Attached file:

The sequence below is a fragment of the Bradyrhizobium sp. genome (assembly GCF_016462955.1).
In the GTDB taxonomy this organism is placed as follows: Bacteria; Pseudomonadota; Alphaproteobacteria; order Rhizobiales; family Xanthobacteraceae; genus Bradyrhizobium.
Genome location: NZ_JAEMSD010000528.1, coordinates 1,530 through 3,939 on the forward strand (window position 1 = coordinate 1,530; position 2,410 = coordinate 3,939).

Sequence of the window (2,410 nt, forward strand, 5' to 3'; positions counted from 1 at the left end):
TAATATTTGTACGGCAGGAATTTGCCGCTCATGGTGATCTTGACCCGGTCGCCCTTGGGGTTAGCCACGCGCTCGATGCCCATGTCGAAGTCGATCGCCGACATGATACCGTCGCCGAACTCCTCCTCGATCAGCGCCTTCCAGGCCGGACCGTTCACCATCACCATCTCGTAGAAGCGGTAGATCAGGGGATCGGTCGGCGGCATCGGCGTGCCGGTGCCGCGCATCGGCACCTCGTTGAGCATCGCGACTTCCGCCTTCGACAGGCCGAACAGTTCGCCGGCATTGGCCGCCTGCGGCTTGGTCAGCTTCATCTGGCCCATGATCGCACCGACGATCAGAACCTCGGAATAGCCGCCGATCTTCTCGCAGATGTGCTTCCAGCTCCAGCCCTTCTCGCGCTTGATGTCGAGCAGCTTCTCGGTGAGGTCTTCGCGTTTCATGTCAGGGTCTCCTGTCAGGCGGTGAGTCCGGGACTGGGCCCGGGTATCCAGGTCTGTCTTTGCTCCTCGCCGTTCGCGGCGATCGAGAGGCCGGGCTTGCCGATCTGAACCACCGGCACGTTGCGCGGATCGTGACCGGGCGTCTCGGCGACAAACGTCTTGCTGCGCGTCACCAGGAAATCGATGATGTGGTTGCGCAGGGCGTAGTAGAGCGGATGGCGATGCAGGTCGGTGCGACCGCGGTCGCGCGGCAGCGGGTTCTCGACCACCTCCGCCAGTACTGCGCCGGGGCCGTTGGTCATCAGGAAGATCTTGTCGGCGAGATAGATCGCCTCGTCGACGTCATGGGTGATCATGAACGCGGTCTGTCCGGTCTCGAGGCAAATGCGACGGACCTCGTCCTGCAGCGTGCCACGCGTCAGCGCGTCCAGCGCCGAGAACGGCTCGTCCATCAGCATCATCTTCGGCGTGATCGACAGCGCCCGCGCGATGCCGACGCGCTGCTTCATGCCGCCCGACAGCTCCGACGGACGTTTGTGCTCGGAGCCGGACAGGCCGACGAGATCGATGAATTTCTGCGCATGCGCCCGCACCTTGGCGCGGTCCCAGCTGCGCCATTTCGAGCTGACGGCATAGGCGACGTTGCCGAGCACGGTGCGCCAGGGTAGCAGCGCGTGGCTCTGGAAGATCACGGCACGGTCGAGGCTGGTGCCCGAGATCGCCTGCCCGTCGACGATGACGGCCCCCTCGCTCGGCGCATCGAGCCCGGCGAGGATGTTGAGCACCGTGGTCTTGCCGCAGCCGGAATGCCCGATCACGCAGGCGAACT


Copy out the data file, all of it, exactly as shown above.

The sequence below is a fragment of the Bradyrhizobium sp. genome (assembly GCF_016462955.1).
In the GTDB taxonomy this organism is placed as follows: Bacteria; Pseudomonadota; Alphaproteobacteria; order Rhizobiales; family Xanthobacteraceae; genus Bradyrhizobium.
Genome location: NZ_JAEMSD010000528.1, coordinates 1,530 through 3,939 on the forward strand (window position 1 = coordinate 1,530; position 2,410 = coordinate 3,939).

Sequence of the window (2,410 nt, forward strand, 5' to 3'; positions counted from 1 at the left end):
TAATATTTGTACGGCAGGAATTTGCCGCTCATGGTGATCTTGACCCGGTCGCCCTTGGGGTTAGCCACGCGCTCGATGCCCATGTCGAAGTCGATCGCCGACATGATACCGTCGCCGAACTCCTCCTCGATCAGCGCCTTCCAGGCCGGACCGTTCACCATCACCATCTCGTAGAAGCGGTAGATCAGGGGATCGGTCGGCGGCATCGGCGTGCCGGTGCCGCGCATCGGCACCTCGTTGAGCATCGCGACTTCCGCCTTCGACAGGCCGAACAGTTCGCCGGCATTGGCCGCCTGCGGCTTGGTCAGCTTCATCTGGCCCATGATCGCACCGACGATCAGAACCTCGGAATAGCCGCCGATCTTCTCGCAGATGTGCTTCCAGCTCCAGCCCTTCTCGCGCTTGATGTCGAGCAGCTTCTCGGTGAGGTCTTCGCGTTTCATGTCAGGGTCTCCTGTCAGGCGGTGAGTCCGGGACTGGGCCCGGGTATCCAGGTCTGTCTTTGCTCCTCGCCGTTCGCGGCGATCGAGAGGCCGGGCTTGCCGATCTGAACCACCGGCACGTTGCGCGGATCGTGACCGGGCGTCTCGGCGACAAACGTCTTGCTGCGCGTCACCAGGAAATCGATGATGTGGTTGCGCAGGGCGTAGTAGAGCGGATGGCGATGCAGGTCGGTGCGACCGCGGTCGCGCGGCAGCGGGTTCTCGACCACCTCCGCCAGTACTGCGCCGGGGCCGTTGGTCATCAGGAAGATCTTGTCGGCGAGATAGATCGCCTCGTCGACGTCATGGGTGATCATGAACGCGGTCTGTCCGGTCTCGAGGCAAATGCGACGGACCTCGTCCTGCAGCGTGCCACGCGTCAGCGCGTCCAGCGCCGAGAACGGCTCGTCCATCAGCATCATCTTCGGCGTGATCGACAGCGCCCGCGCGATGCCGACGCGCTGCTTCATGCCGCCCGACAGCTCCGACGGACGTTTGTGCTCGGAGCCGGACAGGCCGACGAGATCGATGAATTTCTGCGCATGCGCCCGCACCTTGGCGCGGTCCCAGCTGCGCCATTTCGAGCTGACGGCATAGGCGACGTTGCCGAGCACGGTGCGCCAGGGTAGCAGCGCGTGGCTCTGGAAGATCACGGCACGGTCGAGGCTGGTGCCCGAGATCGCCTGCCCGTCGACGATGACGGCCCCCTCGCTCGGCGCATCGAGCCCGGCGAGGATGTTGAGCACCGTGGTCTTGCCGCAGCCGGAATGCCCGATCACGCAGGCGAACT